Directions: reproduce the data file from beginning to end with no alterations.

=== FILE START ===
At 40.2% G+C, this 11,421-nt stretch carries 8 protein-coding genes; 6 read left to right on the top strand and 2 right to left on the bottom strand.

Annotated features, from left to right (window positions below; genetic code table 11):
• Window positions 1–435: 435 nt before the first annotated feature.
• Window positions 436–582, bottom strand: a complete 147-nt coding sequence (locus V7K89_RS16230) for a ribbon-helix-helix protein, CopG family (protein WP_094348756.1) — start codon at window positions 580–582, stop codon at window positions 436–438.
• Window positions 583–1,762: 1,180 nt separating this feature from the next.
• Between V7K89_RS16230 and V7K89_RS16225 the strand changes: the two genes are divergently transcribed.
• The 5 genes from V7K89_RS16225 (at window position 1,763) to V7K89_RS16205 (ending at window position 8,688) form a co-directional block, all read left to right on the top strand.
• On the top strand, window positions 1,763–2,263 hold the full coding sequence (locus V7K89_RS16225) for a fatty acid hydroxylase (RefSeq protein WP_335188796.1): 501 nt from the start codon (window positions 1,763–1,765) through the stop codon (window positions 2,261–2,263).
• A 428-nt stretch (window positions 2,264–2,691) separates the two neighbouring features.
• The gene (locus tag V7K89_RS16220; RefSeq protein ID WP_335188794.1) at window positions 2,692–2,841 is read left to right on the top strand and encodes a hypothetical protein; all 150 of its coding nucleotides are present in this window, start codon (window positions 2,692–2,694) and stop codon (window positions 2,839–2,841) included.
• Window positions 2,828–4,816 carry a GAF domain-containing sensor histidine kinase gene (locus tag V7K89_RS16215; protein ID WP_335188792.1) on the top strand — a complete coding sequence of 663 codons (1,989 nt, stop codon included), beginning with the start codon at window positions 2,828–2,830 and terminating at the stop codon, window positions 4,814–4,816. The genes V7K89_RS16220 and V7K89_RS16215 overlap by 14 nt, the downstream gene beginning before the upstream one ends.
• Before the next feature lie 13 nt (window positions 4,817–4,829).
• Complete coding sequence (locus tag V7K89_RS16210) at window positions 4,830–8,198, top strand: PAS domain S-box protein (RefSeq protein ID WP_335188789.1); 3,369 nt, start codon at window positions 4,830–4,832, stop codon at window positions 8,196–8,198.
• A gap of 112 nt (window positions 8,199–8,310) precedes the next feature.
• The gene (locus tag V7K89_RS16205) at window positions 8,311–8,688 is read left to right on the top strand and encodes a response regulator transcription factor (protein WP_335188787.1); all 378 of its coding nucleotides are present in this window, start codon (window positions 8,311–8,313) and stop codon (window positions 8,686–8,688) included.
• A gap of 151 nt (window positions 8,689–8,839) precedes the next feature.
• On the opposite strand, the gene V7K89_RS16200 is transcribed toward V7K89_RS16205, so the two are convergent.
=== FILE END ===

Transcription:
At 40.2% G+C, this 11,421-nt stretch carries 8 protein-coding genes; 6 read left to right on the top strand and 2 right to left on the bottom strand.

Annotated features, from left to right (window positions below; genetic code table 11):
• Window positions 1–435: 435 nt before the first annotated feature.
• Window positions 436–582, bottom strand: a complete 147-nt coding sequence (locus V7K89_RS16230) for a ribbon-helix-helix protein, CopG family (protein WP_094348756.1) — start codon at window positions 580–582, stop codon at window positions 436–438.
• Window positions 583–1,762: 1,180 nt separating this feature from the next.
• Between V7K89_RS16230 and V7K89_RS16225 the strand changes: the two genes are divergently transcribed.
• The 5 genes from V7K89_RS16225 (at window position 1,763) to V7K89_RS16205 (ending at window position 8,688) form a co-directional block, all read left to right on the top strand.
• On the top strand, window positions 1,763–2,263 hold the full coding sequence (locus V7K89_RS16225) for a fatty acid hydroxylase (RefSeq protein WP_335188796.1): 501 nt from the start codon (window positions 1,763–1,765) through the stop codon (window positions 2,261–2,263).
• A 428-nt stretch (window positions 2,264–2,691) separates the two neighbouring features.
• The gene (locus tag V7K89_RS16220; RefSeq protein ID WP_335188794.1) at window positions 2,692–2,841 is read left to right on the top strand and encodes a hypothetical protein; all 150 of its coding nucleotides are present in this window, start codon (window positions 2,692–2,694) and stop codon (window positions 2,839–2,841) included.
• Window positions 2,828–4,816 carry a GAF domain-containing sensor histidine kinase gene (locus tag V7K89_RS16215; protein ID WP_335188792.1) on the top strand — a complete coding sequence of 663 codons (1,989 nt, stop codon included), beginning with the start codon at window positions 2,828–2,830 and terminating at the stop codon, window positions 4,814–4,816. The genes V7K89_RS16220 and V7K89_RS16215 overlap by 14 nt, the downstream gene beginning before the upstream one ends.
• Before the next feature lie 13 nt (window positions 4,817–4,829).
• Complete coding sequence (locus tag V7K89_RS16210) at window positions 4,830–8,198, top strand: PAS domain S-box protein (RefSeq protein ID WP_335188789.1); 3,369 nt, start codon at window positions 4,830–4,832, stop codon at window positions 8,196–8,198.
• A gap of 112 nt (window positions 8,199–8,310) precedes the next feature.
• The gene (locus tag V7K89_RS16205) at window positions 8,311–8,688 is read left to right on the top strand and encodes a response regulator transcription factor (protein WP_335188787.1); all 378 of its coding nucleotides are present in this window, start codon (window positions 8,311–8,313) and stop codon (window positions 8,686–8,688) included.
• A gap of 151 nt (window positions 8,689–8,839) precedes the next feature.
• On the opposite strand, the gene V7K89_RS16200 is transcribed toward V7K89_RS16205, so the two are convergent.